This book is Berg's extremely persuasive dismissal of the claim that the United States is a "post-feminist, post-racial" society. Using testimonies from her survey of hundreds of American women, as well as extensively documented research, this self-admitted second-wave feminist gives a rapid-fire account of the advancement of women's rights and the continuing backlash on feminist progress from the 1950s to the present. Berg's feminist critique of seemingly gender-neutral events are a revelation. The attacks of 9/11, the war in Iraq, the current economic crisis, and the continuing health-care debate are examined with a keen eye toward their impact on women. Equally insightful is Berg's analysis of the setbacks facing the third wave of feminists in the United States. Limitations on contraception and abortion, the sexual harassment of women in the military, the fight for gay and lesbian equality, and the never-ending pay gap are but a few of the "new" issues tackled by Berg. VERDICT Each chapter of this book offers an impassioned plea: feminism is not dead, but there is still a great need for feminist women and men to fight for the rights of women in America. As Berg aptly states in her conclusion, "Everyone who believes in gender equality...must join together to push for progressive policies that will enhance all of our lives." Highly recommended.—Veronica Arellano, Univ. of Houston Libs., TX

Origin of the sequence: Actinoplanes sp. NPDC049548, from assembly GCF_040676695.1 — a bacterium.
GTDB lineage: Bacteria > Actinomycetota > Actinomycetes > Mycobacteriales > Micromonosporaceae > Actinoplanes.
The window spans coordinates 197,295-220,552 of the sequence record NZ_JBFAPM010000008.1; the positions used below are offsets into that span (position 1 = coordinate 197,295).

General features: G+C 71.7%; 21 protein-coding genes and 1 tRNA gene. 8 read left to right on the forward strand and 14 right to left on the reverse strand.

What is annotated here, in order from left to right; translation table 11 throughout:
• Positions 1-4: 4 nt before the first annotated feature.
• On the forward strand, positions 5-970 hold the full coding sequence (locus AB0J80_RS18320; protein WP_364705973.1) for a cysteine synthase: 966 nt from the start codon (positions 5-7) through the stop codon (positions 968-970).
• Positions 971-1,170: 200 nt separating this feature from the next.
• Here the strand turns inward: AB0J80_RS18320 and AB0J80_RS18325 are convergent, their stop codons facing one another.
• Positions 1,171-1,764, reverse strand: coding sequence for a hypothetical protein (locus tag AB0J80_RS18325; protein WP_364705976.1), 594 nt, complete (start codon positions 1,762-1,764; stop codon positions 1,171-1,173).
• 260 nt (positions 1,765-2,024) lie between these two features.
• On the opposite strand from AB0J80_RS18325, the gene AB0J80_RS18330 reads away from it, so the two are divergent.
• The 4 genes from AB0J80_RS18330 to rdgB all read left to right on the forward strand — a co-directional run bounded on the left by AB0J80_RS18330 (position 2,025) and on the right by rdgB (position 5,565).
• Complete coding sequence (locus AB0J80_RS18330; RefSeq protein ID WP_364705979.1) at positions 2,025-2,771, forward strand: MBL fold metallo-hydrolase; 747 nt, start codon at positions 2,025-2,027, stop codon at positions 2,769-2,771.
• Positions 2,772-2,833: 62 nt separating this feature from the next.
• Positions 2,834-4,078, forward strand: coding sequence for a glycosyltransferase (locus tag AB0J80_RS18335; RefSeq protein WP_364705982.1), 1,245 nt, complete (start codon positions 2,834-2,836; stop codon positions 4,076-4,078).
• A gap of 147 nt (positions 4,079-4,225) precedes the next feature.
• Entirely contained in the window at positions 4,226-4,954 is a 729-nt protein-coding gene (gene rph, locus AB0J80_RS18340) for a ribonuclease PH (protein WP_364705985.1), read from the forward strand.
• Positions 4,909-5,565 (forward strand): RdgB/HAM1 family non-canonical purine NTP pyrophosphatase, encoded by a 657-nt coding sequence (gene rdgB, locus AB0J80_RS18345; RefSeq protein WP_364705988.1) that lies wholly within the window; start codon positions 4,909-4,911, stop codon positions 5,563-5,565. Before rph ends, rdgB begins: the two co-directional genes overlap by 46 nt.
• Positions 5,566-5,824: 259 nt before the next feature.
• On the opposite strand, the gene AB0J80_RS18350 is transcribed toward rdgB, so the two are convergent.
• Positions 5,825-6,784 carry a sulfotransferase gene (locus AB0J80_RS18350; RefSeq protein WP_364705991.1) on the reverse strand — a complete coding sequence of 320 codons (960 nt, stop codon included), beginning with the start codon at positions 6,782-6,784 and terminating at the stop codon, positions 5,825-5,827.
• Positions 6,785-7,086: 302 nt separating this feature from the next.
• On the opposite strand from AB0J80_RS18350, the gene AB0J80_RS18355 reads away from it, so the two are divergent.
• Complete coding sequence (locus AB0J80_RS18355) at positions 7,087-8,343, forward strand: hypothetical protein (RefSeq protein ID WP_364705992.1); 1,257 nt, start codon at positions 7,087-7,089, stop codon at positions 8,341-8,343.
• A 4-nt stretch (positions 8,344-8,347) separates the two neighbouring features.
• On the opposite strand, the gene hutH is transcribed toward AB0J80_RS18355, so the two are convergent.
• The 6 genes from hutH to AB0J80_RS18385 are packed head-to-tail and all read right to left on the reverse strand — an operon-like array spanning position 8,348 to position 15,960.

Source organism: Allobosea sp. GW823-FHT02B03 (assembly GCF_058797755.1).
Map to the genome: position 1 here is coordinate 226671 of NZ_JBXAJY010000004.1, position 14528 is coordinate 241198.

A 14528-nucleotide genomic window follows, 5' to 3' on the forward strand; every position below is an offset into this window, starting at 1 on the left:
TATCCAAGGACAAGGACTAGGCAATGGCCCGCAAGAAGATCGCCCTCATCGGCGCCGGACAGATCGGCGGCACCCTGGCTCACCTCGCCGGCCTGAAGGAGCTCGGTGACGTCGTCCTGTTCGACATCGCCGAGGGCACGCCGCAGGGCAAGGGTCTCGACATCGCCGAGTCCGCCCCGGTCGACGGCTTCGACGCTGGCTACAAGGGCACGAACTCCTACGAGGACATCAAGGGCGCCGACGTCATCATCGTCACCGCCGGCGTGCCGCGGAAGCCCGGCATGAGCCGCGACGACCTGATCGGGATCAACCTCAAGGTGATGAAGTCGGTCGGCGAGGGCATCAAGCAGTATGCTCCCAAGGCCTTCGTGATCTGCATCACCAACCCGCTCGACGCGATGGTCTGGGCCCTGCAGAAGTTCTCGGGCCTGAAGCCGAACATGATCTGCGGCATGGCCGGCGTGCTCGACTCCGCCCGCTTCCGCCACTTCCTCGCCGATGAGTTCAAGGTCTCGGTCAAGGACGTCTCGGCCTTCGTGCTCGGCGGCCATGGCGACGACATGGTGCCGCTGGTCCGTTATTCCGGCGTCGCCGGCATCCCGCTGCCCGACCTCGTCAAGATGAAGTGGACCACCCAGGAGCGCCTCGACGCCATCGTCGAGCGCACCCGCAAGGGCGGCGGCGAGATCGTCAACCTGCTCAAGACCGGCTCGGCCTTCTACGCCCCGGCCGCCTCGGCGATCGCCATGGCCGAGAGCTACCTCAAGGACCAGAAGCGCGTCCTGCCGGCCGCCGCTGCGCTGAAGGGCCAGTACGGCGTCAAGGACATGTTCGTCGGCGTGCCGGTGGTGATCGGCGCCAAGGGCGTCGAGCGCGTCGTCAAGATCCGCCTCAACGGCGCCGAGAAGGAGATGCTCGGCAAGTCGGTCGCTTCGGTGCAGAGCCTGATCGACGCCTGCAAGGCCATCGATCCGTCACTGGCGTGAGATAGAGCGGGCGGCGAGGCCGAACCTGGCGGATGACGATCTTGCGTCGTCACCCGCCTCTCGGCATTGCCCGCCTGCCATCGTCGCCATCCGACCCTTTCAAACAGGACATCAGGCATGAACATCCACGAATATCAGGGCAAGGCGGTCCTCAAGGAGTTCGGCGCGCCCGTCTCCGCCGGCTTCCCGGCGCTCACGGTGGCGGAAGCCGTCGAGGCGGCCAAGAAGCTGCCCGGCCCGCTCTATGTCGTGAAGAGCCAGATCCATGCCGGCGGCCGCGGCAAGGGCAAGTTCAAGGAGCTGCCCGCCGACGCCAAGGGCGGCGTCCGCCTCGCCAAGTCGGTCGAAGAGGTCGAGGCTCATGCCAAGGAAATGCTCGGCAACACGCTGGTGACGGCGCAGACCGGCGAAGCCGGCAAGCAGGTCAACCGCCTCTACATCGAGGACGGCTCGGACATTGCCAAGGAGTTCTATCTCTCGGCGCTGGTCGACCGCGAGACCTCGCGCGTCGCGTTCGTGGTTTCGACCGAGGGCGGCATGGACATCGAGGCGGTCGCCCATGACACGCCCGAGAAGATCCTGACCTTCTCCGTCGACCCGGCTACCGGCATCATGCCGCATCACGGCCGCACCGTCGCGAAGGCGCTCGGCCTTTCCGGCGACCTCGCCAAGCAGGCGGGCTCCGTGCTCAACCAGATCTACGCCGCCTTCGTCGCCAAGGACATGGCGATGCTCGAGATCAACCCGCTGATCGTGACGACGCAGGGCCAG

From the Publisher
"Berg . . . offers a wakeup call for young women entering the cultural and career trenches on what went wrong and how to fix it."  —Publishers Weekly